What Are Obama’s Real Chances In 2012?

Let’s begin with an interesting and enlightening factoid: Since 1996, the vote for the Democratic presidential candidate has never varied more than +/-2% from the vote for Democratic candidates for the House of Representatives in the previous midterm election. In 2010, Democratic candidates for the House received 45% of the popular vote. If the same pattern holds in 2012, then Obama will get no more than 47% of the vote in the general election. In 1996, Clinton outperformed the previous midterm Democratic House percentage by 5%. Even if Obama were to replicate this result, he would still get only 50% of the vote.

This is analysis is based upon an article written more than a year ago by Michael Barone. Here is the money quote:

[T]o what extent can we consider the popular vote for the House in off-year elections as a prediction of the presidential vote in the next election? The answer appears to be: pretty good. Here are the Republican and Democratic percentages for the House popular vote and for the presidential popular vote, starting with 1994.

Barone-Table 2

In the three most recent cases, the off-year percentages for the House are almost exactly the same as the presidential year percentages for president … What I think these numbers suggest is that, absent a considerable redefinition by the incumbent president, he or his party’s nominee is likely to run just about as well (or poorly) in the next presidential election as his party’s House candidates did in the most recent off-year elections. The off-year vote represents a settled opinion on how the president and his party have performed in nearly two years in office, and unless the president takes a significantly different course toward governing, as Bill Clinton arguably did in 1995-1996, then that settled verdict remains more or less in place. Or so the numbers suggest.

Thus, all things being equal, we should expect Romney to defeat Obama in the upcoming election. After we adjust the figures to remove the third-party vote in 2010, we can expect Romney to get about 54% of the vote and Obama to get 46% of the vote, if these assumptions hold true.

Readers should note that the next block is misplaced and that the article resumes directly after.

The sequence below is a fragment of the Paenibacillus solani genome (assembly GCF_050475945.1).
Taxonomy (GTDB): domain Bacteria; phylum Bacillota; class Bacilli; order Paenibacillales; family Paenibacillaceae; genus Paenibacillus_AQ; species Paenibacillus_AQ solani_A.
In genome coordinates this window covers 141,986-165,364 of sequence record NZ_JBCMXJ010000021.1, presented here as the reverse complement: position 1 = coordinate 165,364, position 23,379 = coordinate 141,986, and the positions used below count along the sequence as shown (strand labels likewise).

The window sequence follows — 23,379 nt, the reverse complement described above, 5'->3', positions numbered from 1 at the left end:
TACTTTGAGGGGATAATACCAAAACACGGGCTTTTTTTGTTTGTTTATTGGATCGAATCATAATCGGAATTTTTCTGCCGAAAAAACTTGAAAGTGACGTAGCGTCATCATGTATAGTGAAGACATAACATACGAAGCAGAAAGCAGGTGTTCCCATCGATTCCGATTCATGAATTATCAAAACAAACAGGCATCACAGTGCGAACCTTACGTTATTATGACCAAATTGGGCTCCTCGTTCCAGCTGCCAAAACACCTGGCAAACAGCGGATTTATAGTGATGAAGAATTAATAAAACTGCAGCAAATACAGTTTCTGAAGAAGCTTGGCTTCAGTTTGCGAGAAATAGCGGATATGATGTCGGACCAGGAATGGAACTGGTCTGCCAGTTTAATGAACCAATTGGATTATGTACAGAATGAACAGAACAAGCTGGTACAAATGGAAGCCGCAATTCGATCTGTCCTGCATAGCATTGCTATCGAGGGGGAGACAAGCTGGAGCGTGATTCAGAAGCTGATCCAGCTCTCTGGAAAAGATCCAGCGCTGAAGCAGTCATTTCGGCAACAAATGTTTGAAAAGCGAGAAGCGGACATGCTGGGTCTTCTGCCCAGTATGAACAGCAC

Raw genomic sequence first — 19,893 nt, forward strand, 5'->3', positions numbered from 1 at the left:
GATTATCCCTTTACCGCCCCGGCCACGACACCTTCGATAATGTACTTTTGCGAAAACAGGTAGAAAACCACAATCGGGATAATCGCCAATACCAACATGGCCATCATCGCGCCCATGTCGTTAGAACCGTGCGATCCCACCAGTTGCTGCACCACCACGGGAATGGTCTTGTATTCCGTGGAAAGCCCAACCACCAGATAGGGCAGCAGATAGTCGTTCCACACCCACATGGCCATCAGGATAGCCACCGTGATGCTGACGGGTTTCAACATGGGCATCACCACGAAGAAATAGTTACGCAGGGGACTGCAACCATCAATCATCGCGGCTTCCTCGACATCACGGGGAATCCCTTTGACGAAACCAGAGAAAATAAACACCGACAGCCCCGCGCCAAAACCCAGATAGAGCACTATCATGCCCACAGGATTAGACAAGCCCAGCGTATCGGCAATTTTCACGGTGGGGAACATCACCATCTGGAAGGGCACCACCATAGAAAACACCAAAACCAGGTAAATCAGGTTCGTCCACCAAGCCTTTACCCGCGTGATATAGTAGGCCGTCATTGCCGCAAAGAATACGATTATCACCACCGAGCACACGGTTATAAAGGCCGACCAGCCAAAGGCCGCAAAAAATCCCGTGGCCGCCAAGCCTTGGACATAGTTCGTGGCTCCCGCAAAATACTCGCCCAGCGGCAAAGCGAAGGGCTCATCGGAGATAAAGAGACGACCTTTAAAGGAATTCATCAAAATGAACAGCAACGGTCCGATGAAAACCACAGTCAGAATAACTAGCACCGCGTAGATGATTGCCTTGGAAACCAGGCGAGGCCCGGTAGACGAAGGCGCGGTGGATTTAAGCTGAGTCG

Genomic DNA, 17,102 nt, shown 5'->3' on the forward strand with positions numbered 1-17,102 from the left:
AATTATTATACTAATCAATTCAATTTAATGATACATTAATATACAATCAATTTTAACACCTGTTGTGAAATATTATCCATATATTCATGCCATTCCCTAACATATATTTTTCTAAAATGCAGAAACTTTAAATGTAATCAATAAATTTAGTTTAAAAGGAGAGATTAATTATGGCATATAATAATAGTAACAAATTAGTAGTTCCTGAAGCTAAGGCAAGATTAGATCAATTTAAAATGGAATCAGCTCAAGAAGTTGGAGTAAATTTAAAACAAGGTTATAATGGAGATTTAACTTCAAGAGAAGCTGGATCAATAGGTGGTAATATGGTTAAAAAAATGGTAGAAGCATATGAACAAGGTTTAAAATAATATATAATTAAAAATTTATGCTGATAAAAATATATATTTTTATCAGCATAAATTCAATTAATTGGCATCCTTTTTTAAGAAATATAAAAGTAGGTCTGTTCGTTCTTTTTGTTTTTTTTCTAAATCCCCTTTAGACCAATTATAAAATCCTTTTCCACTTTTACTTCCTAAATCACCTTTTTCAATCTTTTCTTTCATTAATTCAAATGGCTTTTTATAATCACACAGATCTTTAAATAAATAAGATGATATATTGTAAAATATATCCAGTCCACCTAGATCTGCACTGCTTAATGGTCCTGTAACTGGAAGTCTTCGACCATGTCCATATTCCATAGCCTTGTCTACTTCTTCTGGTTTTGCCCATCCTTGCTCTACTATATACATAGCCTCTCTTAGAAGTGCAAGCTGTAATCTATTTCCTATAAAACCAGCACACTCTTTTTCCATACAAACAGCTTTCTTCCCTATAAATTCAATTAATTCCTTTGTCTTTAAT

There is, of course, a huge fly in this ointment. However, before getting to that fly, let’s look at current opinion polls. The RCP average currently has Obama up by 49% to 45.4%, and since November has consistently had Obama in the 45% to 49% range, and Romney in the 43% to 47% range. However, typically these polls have oversampled Democrats by 5% to 10%. For example, the most recent Washington Post Poll shows Obama at 49% and Romney at 48%, but it oversampled the Democrats by 6%. These polls assume that voting patterns in 2012 will look like those of 2008. Note that even by that measure Obama is not doing nearly as well as he did in 2008. However, based on past voting records, we should assume that 2012 will look more like 2010, and not 2008. This means that pollsters should be including just as many–if not more–Republicans than Democrats in their surveys than they are now. Once this is done, a very different picture of voter sentiment emerges than the one painted by the press and pollsters at the moment.

Now, back to that darned fly. In 1996, Clinton outperformed the 1994 House race by a large margin. If Obama is to have any hope in this election, he must replicate this feat. There were four factors in the 1996 election that allowed Clinton to pull this off:

  1. Republican House wins in 1994 were based upon sky-high expectations that the GOP would govern on principle and change the way things were done in Washington. However, this did not occur. Consequently, Clinton was successfully able to fix the blame on the Republican House for much that was wrong in Washington DC, and was able to draw some voter sentiment away from the GOP between 1994 and 1996.